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3 sailors assigned to the USS George H.W. Bush died by suicide last week
Three sailors assigned to the USS George H. W. Bush have died by suicide in the last week, the Navy announced today.
Chief Electronics Technician Nuclear James Shelton and Airman Ethan Stuart were found deceased in separate incidents at off-base locations on Sept. 19, Cmdr. Jennifer Cragg, a spokeswoman with Norfolk Naval Station, told Task & Purpose.
The two deaths came just five days after Aviation Ordnanceman First Class Vincent Forline, another sailor assigned to the USS George H. W. Bush, died by suicide.
"Every death of a Sailor is devastating and affects our entire Navy Family," Cragg said. "Our thoughts and condolences are with the family, friends, and shipmates of the Sailors."
A Facebook post on Monday evening from Capt. Sean Bailey, commanding officer of the USS George H. W. Bush, confirmed that the recent deaths mark the "third, fourth, and fifth crew member suicides in the last two years."
None of the deaths occurred aboard the aircraft carrier, which is dry-docked in Norfolk, Cragg told Task & Purpose.
"Now is the time to come together as a crew and as a family to grieve, to support each other, and to care for those in need," reads Bailey's message. The post goes on to note that counseling and support systems are "available on board at all times to provide support and counseling to those grieving," and encourages sailors to "watch closely for stressors that anyone is experiencing when they face a significant life change such as: Relationship problems; Personal or professional loss; Recent career transitions; Financial difficulties; Disciplinary/legal issues."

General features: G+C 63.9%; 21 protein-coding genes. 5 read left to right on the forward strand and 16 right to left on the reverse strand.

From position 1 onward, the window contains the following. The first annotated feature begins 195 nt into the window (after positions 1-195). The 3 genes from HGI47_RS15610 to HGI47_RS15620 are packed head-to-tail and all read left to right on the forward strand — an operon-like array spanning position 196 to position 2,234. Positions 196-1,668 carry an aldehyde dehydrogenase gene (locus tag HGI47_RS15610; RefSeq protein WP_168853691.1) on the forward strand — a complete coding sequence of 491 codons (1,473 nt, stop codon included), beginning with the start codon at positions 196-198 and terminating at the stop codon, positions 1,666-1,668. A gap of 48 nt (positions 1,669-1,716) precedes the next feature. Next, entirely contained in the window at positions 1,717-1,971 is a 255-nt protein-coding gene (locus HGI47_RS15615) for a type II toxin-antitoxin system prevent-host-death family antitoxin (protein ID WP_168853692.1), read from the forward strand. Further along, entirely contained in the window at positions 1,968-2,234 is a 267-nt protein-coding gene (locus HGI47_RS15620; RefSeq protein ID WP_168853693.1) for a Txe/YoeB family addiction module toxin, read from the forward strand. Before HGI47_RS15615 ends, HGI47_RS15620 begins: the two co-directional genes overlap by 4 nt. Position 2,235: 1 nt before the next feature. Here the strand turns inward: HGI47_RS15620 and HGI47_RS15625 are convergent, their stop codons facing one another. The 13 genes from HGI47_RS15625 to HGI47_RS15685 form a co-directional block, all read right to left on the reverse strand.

The recent suicides gained widespread attention on social media after they were addressed on Decelerate Your Life, a popular Facebook group geared toward current and former sailors.
According to the group's administrator, who spoke with Task & Purpose under the condition of anonymity, the Facebook page has received messages from 30 to 40 sailors assigned to the Bush, who allege that leadership has tried to downplay the recent suicides, and that there may be a "toxic command climate" aboard the carrier, pointing to issues with long hours, undue stress, and a lack of personal time while the ship is dry docked.
"You're never at home, you don't get to see your family, you don't get to see your kids," said the page administrator, who claimed six years of Navy service with nearly five years aboard the Bush. "That environment is very stressful. Everyone is in and out of the ship all the time, so you might not have the resources available to you."